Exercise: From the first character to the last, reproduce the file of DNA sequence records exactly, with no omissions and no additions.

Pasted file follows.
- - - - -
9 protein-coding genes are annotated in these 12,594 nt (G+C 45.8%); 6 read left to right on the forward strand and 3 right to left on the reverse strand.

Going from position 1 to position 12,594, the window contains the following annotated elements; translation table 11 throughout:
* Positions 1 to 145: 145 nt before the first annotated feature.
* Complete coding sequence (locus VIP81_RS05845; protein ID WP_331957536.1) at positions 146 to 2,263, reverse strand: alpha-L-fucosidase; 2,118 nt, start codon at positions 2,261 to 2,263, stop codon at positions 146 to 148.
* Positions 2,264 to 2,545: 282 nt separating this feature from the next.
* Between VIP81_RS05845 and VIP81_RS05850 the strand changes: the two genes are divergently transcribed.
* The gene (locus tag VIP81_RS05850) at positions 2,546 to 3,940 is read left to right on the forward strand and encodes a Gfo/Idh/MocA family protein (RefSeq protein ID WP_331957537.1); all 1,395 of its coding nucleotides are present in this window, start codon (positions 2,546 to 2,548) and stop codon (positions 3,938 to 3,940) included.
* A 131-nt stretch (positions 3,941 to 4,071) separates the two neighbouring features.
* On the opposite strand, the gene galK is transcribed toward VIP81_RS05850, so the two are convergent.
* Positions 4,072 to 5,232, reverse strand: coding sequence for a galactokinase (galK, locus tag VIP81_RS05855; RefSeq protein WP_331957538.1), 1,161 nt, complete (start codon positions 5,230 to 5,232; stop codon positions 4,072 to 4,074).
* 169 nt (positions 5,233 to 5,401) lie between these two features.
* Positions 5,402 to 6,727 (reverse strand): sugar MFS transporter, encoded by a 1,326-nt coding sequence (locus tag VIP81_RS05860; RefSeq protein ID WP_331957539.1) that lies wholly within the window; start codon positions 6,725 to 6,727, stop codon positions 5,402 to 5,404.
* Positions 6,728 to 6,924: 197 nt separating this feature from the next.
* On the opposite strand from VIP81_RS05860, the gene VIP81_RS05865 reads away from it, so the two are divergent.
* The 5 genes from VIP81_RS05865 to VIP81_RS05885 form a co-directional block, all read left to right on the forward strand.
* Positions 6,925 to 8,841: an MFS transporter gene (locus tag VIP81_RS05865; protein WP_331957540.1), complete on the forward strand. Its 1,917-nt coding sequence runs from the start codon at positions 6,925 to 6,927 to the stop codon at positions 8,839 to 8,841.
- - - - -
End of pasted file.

9 protein-coding genes are annotated in these 12,594 nt (G+C 45.8%); 6 read left to right on the forward strand and 3 right to left on the reverse strand.

Going from position 1 to position 12,594, the window contains the following annotated elements; translation table 11 throughout:
* Positions 1 to 145: 145 nt before the first annotated feature.
* Complete coding sequence (locus VIP81_RS05845; protein ID WP_331957536.1) at positions 146 to 2,263, reverse strand: alpha-L-fucosidase; 2,118 nt, start codon at positions 2,261 to 2,263, stop codon at positions 146 to 148.
* Positions 2,264 to 2,545: 282 nt separating this feature from the next.
* Between VIP81_RS05845 and VIP81_RS05850 the strand changes: the two genes are divergently transcribed.
* The gene (locus tag VIP81_RS05850) at positions 2,546 to 3,940 is read left to right on the forward strand and encodes a Gfo/Idh/MocA family protein (RefSeq protein ID WP_331957537.1); all 1,395 of its coding nucleotides are present in this window, start codon (positions 2,546 to 2,548) and stop codon (positions 3,938 to 3,940) included.
* A 131-nt stretch (positions 3,941 to 4,071) separates the two neighbouring features.
* On the opposite strand, the gene galK is transcribed toward VIP81_RS05850, so the two are convergent.
* Positions 4,072 to 5,232, reverse strand: coding sequence for a galactokinase (galK, locus tag VIP81_RS05855; RefSeq protein WP_331957538.1), 1,161 nt, complete (start codon positions 5,230 to 5,232; stop codon positions 4,072 to 4,074).
* 169 nt (positions 5,233 to 5,401) lie between these two features.
* Positions 5,402 to 6,727 (reverse strand): sugar MFS transporter, encoded by a 1,326-nt coding sequence (locus tag VIP81_RS05860; RefSeq protein ID WP_331957539.1) that lies wholly within the window; start codon positions 6,725 to 6,727, stop codon positions 5,402 to 5,404.
* Positions 6,728 to 6,924: 197 nt separating this feature from the next.
* On the opposite strand from VIP81_RS05860, the gene VIP81_RS05865 reads away from it, so the two are divergent.
* The 5 genes from VIP81_RS05865 to VIP81_RS05885 form a co-directional block, all read left to right on the forward strand.
* Positions 6,925 to 8,841: an MFS transporter gene (locus tag VIP81_RS05865; protein WP_331957540.1), complete on the forward strand. Its 1,917-nt coding sequence runs from the start codon at positions 6,925 to 6,927 to the stop codon at positions 8,839 to 8,841.